Posted by: Patricia Salkin | September 30, 2011

RI Supreme Court Holds Towns May Not Charge Fee-in-Lieu of Affordable Housing Absent State Statutory Authorization

After North End filed a pre-application for the development of a five-lot subdivision, the Town Council enacted three new ordinances to promote affordable housing in the town.  The ordinances included a requirement that developers either designate 15% of the units in any subdivision or major residential land development as affordable housing or pay a $200,000 fee-in-lieu of constructing the required units.  Since North End indicated it did not intend that any of the 5 units would be affordable housing, the township imposed a $200,000 fee-in-lieu before North End would be allowed to record any subdivision approval and before they could begin to develop the property.  North End filed a lawsuit seeking to enjoin the town from mandating the fee alleging that such fee violated substantive due process, constituted a regulatory takings, was an unconstitutional tax, and that it violated its equal protection.  North End also contended that the town had imposed the tax/fee without explicit authority from the General Assembly.  The Superior Court ruled in favor of the Town and North End appealed to the Supreme Court.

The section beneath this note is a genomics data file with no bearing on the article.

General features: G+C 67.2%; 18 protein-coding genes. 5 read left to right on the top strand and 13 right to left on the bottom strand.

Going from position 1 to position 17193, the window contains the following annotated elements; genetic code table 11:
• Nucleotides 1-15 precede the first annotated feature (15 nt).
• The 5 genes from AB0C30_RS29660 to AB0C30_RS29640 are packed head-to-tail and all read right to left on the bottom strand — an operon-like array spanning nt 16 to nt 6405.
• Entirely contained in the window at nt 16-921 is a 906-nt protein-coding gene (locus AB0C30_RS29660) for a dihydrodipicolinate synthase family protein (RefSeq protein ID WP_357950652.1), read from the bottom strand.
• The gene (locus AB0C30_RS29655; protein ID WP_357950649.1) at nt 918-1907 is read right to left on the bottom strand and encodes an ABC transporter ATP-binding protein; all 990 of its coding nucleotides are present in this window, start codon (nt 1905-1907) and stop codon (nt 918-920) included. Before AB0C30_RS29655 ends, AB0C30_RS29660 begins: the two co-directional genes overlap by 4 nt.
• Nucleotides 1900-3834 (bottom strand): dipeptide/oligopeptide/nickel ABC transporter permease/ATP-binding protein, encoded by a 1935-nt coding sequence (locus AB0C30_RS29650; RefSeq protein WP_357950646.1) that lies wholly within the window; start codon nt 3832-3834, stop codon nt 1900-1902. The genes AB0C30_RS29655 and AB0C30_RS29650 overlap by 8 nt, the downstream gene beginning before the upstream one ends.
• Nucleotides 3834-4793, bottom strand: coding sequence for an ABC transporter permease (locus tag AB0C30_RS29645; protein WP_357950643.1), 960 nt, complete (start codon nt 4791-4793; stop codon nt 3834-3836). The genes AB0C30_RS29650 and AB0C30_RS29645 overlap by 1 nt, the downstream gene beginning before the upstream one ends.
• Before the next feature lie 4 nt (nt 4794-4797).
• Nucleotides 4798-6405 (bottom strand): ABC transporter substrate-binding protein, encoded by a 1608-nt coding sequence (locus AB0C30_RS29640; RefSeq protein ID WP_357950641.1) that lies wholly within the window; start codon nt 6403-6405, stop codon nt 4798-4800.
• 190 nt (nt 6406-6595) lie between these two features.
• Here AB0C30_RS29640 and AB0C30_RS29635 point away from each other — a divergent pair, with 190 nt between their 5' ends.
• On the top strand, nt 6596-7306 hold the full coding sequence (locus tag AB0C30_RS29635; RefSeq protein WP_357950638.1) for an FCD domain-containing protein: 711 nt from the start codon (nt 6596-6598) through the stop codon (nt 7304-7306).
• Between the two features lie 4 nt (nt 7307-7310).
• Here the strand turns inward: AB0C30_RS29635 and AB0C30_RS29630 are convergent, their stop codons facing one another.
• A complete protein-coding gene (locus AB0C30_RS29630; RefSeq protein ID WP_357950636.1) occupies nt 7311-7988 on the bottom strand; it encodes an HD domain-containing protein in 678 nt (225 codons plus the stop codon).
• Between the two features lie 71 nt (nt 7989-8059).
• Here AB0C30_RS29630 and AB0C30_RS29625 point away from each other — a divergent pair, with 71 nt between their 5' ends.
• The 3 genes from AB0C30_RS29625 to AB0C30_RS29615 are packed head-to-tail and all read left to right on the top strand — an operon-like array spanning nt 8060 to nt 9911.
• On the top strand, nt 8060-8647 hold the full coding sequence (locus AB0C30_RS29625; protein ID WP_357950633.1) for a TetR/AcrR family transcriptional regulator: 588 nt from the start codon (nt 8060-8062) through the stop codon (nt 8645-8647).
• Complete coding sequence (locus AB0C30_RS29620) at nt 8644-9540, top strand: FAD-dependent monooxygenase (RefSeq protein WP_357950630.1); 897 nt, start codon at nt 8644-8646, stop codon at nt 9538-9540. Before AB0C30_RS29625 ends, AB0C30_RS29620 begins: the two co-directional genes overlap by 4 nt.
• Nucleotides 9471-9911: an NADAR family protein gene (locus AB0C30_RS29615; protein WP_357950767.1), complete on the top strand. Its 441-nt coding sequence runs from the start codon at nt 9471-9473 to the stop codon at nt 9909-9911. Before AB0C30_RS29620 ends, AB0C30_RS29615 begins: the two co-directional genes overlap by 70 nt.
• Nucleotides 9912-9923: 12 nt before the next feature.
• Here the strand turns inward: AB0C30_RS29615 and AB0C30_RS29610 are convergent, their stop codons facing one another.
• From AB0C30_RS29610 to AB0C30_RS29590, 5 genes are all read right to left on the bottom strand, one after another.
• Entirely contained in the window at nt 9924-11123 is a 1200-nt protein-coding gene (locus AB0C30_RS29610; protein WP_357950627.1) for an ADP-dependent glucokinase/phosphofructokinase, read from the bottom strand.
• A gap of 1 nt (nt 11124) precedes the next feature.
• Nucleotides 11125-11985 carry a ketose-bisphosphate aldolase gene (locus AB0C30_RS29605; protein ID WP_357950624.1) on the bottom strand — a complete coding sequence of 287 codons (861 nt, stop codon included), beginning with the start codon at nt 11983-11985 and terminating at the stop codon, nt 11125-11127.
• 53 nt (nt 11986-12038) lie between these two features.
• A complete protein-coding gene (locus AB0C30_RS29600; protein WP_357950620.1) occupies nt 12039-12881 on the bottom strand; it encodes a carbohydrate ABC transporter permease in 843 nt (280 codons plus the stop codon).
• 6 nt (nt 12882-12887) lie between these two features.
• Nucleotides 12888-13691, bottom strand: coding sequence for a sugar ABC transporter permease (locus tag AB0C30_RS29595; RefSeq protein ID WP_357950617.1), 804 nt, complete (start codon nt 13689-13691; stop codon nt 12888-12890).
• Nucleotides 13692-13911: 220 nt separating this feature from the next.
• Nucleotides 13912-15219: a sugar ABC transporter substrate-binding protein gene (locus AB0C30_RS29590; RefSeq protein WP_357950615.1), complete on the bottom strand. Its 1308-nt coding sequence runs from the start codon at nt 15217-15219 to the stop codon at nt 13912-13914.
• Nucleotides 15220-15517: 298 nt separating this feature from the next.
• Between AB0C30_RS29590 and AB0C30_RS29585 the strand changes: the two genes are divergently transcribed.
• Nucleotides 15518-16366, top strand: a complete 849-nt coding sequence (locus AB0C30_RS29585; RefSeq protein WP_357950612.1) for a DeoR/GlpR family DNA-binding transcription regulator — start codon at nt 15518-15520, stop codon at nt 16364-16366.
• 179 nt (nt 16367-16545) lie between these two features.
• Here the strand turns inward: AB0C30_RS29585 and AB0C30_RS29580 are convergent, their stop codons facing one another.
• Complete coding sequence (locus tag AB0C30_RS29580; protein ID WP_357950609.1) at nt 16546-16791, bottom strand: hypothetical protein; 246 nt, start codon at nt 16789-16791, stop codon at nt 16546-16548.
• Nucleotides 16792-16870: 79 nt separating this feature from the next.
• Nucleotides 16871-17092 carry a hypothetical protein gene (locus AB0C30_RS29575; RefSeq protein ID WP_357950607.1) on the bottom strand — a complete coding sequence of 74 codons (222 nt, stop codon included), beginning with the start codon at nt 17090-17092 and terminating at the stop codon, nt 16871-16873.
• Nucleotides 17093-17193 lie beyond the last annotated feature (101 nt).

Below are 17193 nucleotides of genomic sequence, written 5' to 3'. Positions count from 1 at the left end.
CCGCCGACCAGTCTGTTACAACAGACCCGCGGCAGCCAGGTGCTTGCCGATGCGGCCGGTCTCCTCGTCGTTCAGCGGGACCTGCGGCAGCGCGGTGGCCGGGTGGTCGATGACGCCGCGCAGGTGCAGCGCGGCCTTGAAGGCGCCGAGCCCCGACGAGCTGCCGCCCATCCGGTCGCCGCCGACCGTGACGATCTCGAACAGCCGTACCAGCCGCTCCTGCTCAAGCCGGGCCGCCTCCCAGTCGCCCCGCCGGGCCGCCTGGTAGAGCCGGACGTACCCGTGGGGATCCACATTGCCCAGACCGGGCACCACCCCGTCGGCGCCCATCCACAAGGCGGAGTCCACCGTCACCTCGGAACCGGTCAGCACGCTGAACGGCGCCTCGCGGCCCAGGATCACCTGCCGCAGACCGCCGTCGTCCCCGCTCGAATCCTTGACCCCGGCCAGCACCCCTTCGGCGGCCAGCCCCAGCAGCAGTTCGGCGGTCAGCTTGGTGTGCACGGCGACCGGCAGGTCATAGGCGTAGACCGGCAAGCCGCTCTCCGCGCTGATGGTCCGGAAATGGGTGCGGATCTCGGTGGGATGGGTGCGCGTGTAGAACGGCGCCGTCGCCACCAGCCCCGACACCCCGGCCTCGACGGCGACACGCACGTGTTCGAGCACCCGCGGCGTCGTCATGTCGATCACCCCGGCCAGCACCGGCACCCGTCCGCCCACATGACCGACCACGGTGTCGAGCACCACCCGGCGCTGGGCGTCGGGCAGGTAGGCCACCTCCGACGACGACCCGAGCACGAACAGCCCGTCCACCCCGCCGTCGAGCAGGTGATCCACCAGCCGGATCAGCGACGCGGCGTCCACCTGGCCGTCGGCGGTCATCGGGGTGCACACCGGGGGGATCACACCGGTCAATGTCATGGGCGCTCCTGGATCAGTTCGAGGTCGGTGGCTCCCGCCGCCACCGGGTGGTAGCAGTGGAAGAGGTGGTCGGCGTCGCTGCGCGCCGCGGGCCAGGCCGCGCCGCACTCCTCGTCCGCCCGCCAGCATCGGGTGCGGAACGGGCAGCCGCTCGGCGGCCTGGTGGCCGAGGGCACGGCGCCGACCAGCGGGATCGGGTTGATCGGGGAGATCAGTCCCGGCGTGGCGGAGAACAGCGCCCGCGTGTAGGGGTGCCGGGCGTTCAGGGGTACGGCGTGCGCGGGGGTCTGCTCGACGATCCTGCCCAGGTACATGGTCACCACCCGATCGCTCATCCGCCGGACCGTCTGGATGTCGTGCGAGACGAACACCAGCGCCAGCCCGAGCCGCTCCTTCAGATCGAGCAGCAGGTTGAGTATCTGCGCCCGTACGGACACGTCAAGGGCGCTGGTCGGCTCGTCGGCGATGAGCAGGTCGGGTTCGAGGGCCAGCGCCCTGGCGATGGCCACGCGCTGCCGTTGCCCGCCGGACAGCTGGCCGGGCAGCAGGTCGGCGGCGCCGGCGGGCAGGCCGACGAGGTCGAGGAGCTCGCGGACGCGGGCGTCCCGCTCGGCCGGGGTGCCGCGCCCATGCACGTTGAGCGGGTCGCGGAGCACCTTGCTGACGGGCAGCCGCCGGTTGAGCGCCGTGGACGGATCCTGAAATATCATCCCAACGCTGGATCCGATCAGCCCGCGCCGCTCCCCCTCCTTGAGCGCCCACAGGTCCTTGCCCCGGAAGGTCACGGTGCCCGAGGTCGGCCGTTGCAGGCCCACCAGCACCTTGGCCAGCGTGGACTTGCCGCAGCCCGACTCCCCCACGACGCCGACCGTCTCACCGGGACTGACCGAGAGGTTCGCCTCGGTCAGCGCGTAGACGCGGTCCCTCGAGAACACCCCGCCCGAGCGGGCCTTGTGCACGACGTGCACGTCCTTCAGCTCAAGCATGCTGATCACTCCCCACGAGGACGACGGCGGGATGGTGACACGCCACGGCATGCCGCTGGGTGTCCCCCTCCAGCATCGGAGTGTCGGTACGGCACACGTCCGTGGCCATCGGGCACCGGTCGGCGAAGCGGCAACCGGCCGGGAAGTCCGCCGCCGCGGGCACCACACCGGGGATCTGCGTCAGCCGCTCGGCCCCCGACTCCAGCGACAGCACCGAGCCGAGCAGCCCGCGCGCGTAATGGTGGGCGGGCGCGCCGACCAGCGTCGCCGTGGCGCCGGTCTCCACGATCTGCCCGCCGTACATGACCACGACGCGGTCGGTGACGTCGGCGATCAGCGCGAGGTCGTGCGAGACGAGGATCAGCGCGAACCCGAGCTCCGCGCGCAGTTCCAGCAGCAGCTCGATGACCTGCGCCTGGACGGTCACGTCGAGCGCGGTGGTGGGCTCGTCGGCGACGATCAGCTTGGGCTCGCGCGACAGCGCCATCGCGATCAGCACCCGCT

The Rhode Island Supreme Court held that since neither the Low and Moderate Income Housing Act not the Rhode Island Comprehensive Planning and Land Use Act expressly or by implication authorizes a town to require a developer of residential properties to pay a fee-in-lieu of undertaking the construction of affordable housing, the town could not use their home rule authority to make such requirement in the absence of express enabling authority from the State General Assembly since the development of affordable housing has been identified as a critical statewide need.  The Court also distinguished this fee from impact fees, which are permitted in Rhode Island, since impact fees are statutorily authorized for the specific purpose of ensuring adequate public infrastructure, not affordable housing, and the statute sets forth specific procedures for the imposition, collection and expenditure of these fees.  Further the court examined existing statutory authority for open space fees, which also contains a fee-in-lieu provision, and concluded that since the General Assembly authorized both impact fees and open space fees, they would likewise have to authorize the affordable housing fee.

North End Realty, LLC v Mattos, 25 A.3d 527 (RI 7/8/2011)

The opinion can be accessed at:

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